NORWALK, Ohio – When trying to come up with a plan to position Norwalk Furniture for future growth and longevity, investors and management knew they likely couldn’t get far without the people that actually make it all happen — their employees.
It’s an idea that many companies and their ownership – including private equity investors – often forget, particularly as they seek to improve productivity – and profits.
But in an environment where it’s becoming increasingly hard to find workers, Norwalk and other manufacturers know how important it is to recruit and keep good people.
The problem has been particularly acute for many employers during the pandemic, including those that have lost talent to competitors or other industries.
After mulling its options – including selling out to private equity – Norwalk chose another path. It decided to give its 278 workers ownership in the company, through an Employee Stock Ownership Plan announced this week.
Taking effect Sept. 1 and continuing each year thereafter, the plan would give these workers, some of which are second and third generation employees, company shares through their retirement savings.
The initiative was the vision of CEO and lead investor Dan White and other executives, who wanted the company to remain competitive as a U.S. manufacturer by securing the best talent over the long term.
“We are glad to be doing this in this time when you need the employees front and center,” company President Caroline Hipple told Home News Now. “You need to be the preferred employer of choice, and this gives us a great tool. In terms of attraction and retention, this is nirvana to be able to have this as part of our mix and if you are considering Norwalk as an employer.”
Employee recruitment is particularly important, given the largely rural nature of places like Norwalk. Located in north central Ohio, it has a population of nearly 17,000, giving it a relatively small labor pool to draw from. It’s also just over an hour west of Cleveland and about two hours north of Columbus, making it hard to draw hourly – and potentially even salaried – employees from those metropolitan areas.
For companies looking to grow their business, its critical to maintain if not grow the work force and that means having a strategy in place to do so. As part of a plan to grow its business with a new plant, Archbold, Ohio-based RTA manufacturer Sauder Woodworking had to look outside its hometown because it wasn’t expecting to find enough workers there to fill the jobs. Thus, it is opening a new plant in nearby New Haven, Ind., a more heavily populated area where it expects to have an easier time filling the estimated initial 50 job openings at its new plant.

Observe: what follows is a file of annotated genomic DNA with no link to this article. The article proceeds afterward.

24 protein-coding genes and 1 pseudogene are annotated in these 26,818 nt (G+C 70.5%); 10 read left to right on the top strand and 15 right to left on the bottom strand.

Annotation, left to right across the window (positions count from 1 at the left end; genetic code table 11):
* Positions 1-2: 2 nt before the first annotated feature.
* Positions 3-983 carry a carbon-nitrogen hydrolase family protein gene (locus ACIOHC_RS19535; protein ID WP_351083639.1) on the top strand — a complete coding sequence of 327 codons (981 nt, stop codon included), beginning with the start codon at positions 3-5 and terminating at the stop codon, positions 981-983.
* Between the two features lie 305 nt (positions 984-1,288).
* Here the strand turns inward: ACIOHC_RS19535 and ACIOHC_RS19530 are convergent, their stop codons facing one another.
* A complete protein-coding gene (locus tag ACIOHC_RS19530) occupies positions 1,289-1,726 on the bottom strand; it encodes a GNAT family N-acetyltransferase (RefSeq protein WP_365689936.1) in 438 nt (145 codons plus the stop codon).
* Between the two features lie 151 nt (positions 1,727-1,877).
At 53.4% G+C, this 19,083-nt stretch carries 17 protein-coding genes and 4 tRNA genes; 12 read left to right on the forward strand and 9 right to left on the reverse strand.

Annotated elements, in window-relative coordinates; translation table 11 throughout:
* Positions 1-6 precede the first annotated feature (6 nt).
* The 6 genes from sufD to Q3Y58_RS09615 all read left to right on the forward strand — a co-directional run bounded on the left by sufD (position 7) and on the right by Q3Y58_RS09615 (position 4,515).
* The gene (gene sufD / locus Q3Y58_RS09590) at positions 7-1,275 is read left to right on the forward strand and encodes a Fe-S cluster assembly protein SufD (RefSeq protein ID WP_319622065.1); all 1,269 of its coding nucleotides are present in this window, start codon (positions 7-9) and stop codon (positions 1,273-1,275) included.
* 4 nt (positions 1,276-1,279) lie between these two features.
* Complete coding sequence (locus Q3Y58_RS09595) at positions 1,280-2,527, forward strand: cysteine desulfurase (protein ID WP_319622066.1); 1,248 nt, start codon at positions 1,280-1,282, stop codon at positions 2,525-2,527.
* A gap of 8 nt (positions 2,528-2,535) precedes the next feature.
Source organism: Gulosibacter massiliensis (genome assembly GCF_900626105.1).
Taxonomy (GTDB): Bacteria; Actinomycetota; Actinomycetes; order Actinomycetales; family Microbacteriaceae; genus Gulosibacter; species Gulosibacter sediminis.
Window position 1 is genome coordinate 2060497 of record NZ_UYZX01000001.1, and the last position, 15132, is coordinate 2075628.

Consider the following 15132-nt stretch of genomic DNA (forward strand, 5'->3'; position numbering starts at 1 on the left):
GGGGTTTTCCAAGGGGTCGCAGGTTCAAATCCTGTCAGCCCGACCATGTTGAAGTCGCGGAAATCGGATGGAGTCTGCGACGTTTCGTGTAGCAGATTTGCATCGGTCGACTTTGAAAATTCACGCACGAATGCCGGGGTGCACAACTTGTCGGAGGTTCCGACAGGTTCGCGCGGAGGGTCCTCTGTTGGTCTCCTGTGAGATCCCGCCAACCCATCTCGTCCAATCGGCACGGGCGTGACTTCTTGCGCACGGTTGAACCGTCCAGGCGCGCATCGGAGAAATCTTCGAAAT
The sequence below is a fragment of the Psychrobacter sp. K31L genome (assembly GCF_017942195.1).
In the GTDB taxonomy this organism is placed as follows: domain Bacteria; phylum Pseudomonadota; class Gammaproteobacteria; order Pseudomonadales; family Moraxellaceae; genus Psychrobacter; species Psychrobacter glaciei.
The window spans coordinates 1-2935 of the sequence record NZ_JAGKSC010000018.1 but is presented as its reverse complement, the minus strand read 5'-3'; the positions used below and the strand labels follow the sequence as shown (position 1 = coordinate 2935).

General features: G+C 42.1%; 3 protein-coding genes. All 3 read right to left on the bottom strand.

Others companies have offered signing bonuses and other incentives to bring new employees into the fold. For Norwalk the ESOP was apparently the right tool at the right time.
Funded entirely by the company, the ESOP is available to all full-time employees and has been structured to give the most benefit to those who have been with the company the longest. This includes workers who were with the company before, during and after the temporary shutdown during the 2008 financial crisis.
“This is the next chapter of the “reinvention of Norwalk,” White said in a statement. “In 2008, twelve Norwalk area families bought the recently closed company and turned it into the thriving, healthy business it is today. The primary intention was to keep jobs in the local community.”
Investors had a vision to keep jobs in the local community.
Photo: Dick Stein
While not revealing a specific dollar amount, the company is distributing about a quarter of its shares to the plan for both 2020 and 2021, or roughly 12.5% per year.
“We wanted to front load it so people can start earning right away,” Hipple said, noting that it will not displace a current 401K plan that also includes a company-match. “We are funding it pretty heavily up front so our long-term employees that have been here 35-40 years are compensated and everybody feels really good about this.”
Furniture industry analyst Jerry Epperson, also a managing partner in Richmond, Va.-based Mann, Armistead & Epperson Ltd., said he thinks this was a good idea for Norwalk.
“Setting up these employee stock option ownership trusts rewards all your key individuals — it gives them equity in the business and it basically is another forced savings plan,” Epperson said. “You get your shares and hopefully they grow and appreciate and then, when you are ready to retire, you can sell them and get a nice hunk of change for them…It is a win on all angles.”
He also noted that word tends to spread about such initiatives among family and friends in the local community.
“I think workers appreciate this,” he said of ESOPs in general. “They see friends and relatives getting equity positions…and what I think Caroline and her team are trying to do is treat the employees right and give them a say in the business.”
White, Norwalk’s CEO, added that the transition to the ESOP highlights several key goals for the company’s future, namely taking care of its workers.
“First, an ESOP is the perfect way to make our company’s growth and profitability accrue to the benefit of the people who make it possible, our employee owners,” he said in a statement. “Second, it enables us to implement a long-term strategy that will continue to provide local jobs, helping our community to thrive for generations to come.”
Hipple also believes such incentives will help the company remain an employer of choice and get the best people now and in the future.
“The employees’ hard work at Norwalk put us in the position financially where we are able to do it,” she said of the ESOP, adding, “We designed it for the longevity of the company.”